Rhea in red with SNAKE SKIN shoes!

The Gilded Serpent presents...


I began dancing 23 years ago. That's right, the same age as my darling daughter Shannon. Needless to say I was a true belly dancer. However, what I remember most is my first costume and my first recital. I chose a silky pajama material for my harem pants, a bit of stretch sequins for a belt and I performed with trembling hips to "The Lion Sleeps Tonight" Once Middle Eastern Dance becomes a part of your soul it invites many exciting changes into your life. It can transform a doctor into a sensuous siren, a secretary into mysterious goddess and in my case a quality control inspector into a lively, enthusiastic performer trading her workplace for a dance floor.

With my first instructor as my partner, and with Lou Greenstien as our agent, we (The Gemini Dancers) traveled up and down the Gold Coast in Fort Lauderdale, Florida working nightclubs, hotels, Greek restaurants, and many, very lively retirement villages.

In 1983 I moved to San Diego, Ca. As most dancers do, I cased the city right away for Middle Eastern Dancing. I ended up at the Haji Ba Ba and worked there until four months pregnant with my second child, Brian. It seems with the birth of a child, there is always a lull in ones career and mine was no different. It was hard to get back in the swing of things. But, eventually I did and ended up working at the Marrekesh for 6 or 7 years.

One thing troubled me about my chosen art form. I had become accustomed to changing in dirty bathrooms, liquor closets, offices, and during my busiest gramming period even in my car. At least I pasted a star on the window! It was about that time I called a halt to my dance career. The constant "on stage" quality of my life had taken its toll and I suffered a burn out. However, It would take me a least another 5 years to completely quit dancing and replace my passion with another venue of the dance that intrigued me, Event Coordinating. With a good friend & partner at my side, Alia and I began an annual show that we christened "One Enchanted Evening" It has become a show that encourages "American Creativity in Middle Eastern Dance. With the support of Tonya & Atlantis, and the participation of the San Diego dance community Alia & I continued the show for four years. Seven years later and different partners, I am now the soul producer of an event that has at times donated all of its proceeds to charities and has been instrumental in introducing some wonderful performers into different venues.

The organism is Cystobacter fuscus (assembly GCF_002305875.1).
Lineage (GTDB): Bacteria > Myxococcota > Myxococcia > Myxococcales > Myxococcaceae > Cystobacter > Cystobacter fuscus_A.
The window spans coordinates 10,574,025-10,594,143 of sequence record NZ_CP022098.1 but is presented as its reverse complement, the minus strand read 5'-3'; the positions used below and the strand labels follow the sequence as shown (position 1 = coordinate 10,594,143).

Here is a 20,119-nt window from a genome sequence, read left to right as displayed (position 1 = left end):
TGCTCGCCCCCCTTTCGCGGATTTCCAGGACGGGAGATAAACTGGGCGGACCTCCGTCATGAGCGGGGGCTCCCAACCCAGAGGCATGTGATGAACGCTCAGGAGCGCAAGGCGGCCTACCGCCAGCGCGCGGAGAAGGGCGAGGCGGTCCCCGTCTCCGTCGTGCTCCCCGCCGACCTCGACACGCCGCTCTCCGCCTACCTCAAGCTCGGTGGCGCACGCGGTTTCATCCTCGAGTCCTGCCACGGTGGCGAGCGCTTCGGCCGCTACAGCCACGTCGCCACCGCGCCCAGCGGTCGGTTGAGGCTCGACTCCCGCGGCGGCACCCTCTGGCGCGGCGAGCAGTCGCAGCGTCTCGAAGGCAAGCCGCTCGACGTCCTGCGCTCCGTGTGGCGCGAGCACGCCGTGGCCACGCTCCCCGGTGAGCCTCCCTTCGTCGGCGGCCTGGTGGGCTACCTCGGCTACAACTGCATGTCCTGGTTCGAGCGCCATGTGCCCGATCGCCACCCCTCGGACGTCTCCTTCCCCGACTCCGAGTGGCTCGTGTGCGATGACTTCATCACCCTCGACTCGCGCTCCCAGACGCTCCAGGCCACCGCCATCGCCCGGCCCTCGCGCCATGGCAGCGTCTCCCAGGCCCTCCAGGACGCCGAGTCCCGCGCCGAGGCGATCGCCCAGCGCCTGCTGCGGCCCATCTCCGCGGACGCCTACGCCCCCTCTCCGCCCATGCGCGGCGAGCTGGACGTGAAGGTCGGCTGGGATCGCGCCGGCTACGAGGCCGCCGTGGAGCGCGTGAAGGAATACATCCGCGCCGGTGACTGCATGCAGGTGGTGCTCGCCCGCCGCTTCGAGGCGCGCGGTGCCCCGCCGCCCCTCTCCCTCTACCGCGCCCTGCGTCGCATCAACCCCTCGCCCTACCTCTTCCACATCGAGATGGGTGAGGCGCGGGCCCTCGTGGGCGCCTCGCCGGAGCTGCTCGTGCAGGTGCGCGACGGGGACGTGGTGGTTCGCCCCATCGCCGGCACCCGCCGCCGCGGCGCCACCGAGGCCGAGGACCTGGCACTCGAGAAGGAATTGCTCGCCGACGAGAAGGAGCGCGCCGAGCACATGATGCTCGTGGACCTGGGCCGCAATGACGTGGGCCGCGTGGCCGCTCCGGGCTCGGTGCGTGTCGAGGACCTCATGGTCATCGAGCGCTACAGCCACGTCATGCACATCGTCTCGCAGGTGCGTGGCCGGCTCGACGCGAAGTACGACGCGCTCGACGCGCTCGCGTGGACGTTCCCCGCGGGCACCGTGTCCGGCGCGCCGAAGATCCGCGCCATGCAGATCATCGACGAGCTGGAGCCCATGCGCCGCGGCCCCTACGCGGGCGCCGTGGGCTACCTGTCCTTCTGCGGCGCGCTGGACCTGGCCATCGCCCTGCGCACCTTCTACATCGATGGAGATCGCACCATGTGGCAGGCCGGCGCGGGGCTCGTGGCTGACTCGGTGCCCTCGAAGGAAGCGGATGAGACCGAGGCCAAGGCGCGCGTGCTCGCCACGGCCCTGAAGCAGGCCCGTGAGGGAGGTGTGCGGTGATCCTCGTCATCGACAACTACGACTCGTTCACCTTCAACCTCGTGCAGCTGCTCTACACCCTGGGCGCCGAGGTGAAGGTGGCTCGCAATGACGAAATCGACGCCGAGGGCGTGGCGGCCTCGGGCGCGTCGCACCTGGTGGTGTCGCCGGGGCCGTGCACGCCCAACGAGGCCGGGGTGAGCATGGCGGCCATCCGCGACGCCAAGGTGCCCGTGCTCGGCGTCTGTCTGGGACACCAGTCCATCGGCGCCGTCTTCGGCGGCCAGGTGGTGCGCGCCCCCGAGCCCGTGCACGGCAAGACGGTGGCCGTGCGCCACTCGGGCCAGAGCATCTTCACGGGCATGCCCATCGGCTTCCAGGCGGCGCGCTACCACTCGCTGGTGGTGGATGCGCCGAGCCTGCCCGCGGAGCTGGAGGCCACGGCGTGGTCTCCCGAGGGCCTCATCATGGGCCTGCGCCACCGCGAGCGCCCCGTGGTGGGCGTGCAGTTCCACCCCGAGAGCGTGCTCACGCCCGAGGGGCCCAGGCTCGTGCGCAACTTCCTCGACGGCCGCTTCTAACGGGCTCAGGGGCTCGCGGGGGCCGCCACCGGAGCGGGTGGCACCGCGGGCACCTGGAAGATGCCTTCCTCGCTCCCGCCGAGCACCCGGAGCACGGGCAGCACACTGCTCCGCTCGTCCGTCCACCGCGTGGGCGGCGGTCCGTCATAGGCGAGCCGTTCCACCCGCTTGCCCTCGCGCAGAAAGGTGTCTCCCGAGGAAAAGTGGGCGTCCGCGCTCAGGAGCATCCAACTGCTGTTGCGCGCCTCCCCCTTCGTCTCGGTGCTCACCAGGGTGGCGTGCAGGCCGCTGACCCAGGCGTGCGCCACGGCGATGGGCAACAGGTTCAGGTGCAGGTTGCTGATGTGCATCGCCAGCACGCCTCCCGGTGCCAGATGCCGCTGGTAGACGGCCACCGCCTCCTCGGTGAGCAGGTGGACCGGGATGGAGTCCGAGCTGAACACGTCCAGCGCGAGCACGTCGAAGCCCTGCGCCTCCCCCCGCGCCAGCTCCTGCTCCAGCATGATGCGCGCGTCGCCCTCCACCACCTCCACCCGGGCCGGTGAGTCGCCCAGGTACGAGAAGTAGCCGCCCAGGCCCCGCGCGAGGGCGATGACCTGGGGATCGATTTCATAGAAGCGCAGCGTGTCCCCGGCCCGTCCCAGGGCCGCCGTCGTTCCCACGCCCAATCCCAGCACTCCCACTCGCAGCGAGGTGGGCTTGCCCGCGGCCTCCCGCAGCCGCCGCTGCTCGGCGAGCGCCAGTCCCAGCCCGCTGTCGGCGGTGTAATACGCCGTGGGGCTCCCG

In 1996, several performers in the San Diego Area approached me to act as President of SAMEDA. Their goals were to breathe new life into a newsletter that was barely existing through the efforts of one person.

We formed a board of directors and became tax exempt while working very hard to build an organization and newsletter dedicated to provide educational and performance opportunities for those interested in the art of Middle Eastern dance and to promote this art to the general public by sponsoring seminars, workshops and events, which are available to all. In 1997 we won the IAMED Middle Eastern Dance Award as "Promoter of the Year". This was a fabulous experience for all of us. We also just finished producing our Second Annual SAMEDA FAIRE. The event was a success due to the dedication of so many of SAMEDA's members. It is inspiring when one experiences a dance community full of passion and working towards the same goals. Today, I have resigned as president of SAMEDA to pursue teaching, video production, and the coordination of OEE, but I am still very active in the SAMEDA community.

Although I no longer dance in clubs, I have not stopped performing. I dance at every event I can wiggle an invitation to. I was also delighted to win the title of "1998 Divine Dancer of the Universe" A yearly competition sponsored by Tonya & Atlantis. And just recently, I won the title of "1999 Headliner of the Year" a competition in Reno called the Wiggles of the West. Recently, in May of 2000, in Walnut Creek, I have achieved the title of "Grand Dancer" in the Belly Dancer of the Year Pageant. I hope to experience more competitions in the future. I can't think of a better way to inspire oneself to keep growing then to face the challenge of a panel of judges. Yes, it can be scary but, as the song goes, "You got to dance like nobody's watching".